In order to receive a law or drivers' license, one is required to receive education on said subjects, and then take tests (and pass them). There are no such qualifications for obtaining a marriage license. At the federal level, the only requirements are that there be two people involved, that they be of a certain age, and that one of them have a penis and one of them have a vagina. That's it. There is no marriage education course requirement, no concern as to the mental, emotional, financial stability of the participants. Nada. Zilch. None.

So, in that sense, the author is making a false comparison. What the marriage equality argument really centers on is the freedom of consenting adults to marry the person of their choosing. Heterosexual adults are free to marry who they want as, by definition of their sexuality, they would likely choose someone of the opposite sex. Homosexual adults are being disallowed the option to (by definition of their sexuality) marry the person of their choosing, and that creates an unequal class system. That is the pertinent argument, not whether or not a government license is required.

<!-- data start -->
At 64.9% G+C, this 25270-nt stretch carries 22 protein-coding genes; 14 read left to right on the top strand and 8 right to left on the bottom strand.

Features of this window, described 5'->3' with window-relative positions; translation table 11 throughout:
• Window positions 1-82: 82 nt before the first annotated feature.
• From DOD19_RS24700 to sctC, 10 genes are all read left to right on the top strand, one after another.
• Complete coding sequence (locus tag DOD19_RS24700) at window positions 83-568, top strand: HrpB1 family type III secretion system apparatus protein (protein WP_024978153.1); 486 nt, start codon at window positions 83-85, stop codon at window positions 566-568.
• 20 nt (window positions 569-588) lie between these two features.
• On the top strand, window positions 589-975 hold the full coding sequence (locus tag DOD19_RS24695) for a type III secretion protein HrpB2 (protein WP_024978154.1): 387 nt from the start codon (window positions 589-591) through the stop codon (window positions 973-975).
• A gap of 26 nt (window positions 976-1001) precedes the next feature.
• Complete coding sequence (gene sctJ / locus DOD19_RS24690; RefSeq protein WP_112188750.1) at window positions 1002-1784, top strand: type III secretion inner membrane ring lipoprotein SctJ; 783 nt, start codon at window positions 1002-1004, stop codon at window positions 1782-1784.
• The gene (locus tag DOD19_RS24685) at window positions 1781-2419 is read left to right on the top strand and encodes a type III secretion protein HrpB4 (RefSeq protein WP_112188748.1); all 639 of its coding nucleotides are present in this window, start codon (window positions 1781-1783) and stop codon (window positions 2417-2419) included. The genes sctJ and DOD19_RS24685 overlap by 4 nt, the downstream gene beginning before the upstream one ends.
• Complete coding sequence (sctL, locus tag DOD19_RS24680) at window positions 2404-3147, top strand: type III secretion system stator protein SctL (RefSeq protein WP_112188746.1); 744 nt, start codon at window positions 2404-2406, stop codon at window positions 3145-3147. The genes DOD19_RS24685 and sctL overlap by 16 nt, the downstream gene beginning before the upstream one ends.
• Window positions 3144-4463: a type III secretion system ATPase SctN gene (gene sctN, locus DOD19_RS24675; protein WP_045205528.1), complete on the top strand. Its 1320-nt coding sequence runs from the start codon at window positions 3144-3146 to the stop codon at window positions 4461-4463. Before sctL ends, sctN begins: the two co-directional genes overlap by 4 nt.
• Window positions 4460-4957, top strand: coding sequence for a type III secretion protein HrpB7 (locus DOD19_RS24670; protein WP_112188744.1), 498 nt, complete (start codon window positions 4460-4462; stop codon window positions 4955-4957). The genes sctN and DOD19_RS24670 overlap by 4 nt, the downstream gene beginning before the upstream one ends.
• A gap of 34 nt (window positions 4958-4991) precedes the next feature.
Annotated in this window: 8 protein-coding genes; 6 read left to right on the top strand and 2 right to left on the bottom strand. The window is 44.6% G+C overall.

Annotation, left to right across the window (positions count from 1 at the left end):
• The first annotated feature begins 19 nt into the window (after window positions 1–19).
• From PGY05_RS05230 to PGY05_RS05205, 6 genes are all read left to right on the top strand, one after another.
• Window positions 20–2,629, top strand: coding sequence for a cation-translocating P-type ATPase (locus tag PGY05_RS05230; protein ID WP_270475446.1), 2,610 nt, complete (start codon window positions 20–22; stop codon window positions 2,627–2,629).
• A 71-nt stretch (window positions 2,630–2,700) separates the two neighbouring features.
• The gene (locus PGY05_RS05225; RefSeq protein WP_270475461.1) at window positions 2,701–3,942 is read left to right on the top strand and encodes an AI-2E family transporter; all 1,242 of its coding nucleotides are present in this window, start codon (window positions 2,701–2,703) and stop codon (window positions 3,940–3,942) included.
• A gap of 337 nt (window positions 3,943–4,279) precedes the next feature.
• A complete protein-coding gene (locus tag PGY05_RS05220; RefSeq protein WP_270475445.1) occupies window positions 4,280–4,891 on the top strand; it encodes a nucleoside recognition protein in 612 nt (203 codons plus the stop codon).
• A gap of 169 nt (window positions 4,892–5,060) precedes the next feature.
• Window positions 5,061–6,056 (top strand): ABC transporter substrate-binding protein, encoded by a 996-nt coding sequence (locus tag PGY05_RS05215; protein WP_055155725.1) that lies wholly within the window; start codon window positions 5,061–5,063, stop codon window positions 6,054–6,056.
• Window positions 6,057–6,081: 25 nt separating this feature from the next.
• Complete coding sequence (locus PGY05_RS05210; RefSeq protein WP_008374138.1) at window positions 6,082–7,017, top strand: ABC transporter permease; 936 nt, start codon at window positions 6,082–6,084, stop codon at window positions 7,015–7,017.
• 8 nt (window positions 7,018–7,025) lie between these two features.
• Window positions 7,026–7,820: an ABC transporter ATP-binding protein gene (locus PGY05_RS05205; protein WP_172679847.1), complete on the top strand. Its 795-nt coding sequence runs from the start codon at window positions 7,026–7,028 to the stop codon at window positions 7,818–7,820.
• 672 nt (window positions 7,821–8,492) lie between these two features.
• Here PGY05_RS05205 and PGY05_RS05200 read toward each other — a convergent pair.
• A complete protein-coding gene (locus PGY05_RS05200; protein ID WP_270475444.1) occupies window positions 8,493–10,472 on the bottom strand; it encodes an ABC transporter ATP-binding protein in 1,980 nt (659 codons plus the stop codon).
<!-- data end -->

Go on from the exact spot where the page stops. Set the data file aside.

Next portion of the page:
Finally, I'm not sure if those who champion the notion of getting the government out of the marriage business have really thought things through. This would fundamentally alter many issues. Dependent coverage under health insurance, for one (insurance companies are unlikely to want to cover someone just because you say you're married to them). No more filing taxes jointly as a married couple. If divorce occurs, then don't expect the courts to divvy-up the financials for you, nor to determine child custody (you wanted the government out of your personal life, remember?).

In short, marriage is susceptible to government regulation, though (perhaps oddly) it is much, much, much more loosely regulated than things like practicing law or driving an automobile. If you truly want it to be unregulated by the government, then ok, but do it for real. No government involvement whatsoever. If problems in your marriage arise, you're on your own. Understand that. Realize what it means, and no "Yes, buts..."  Down that path hypocrites are born.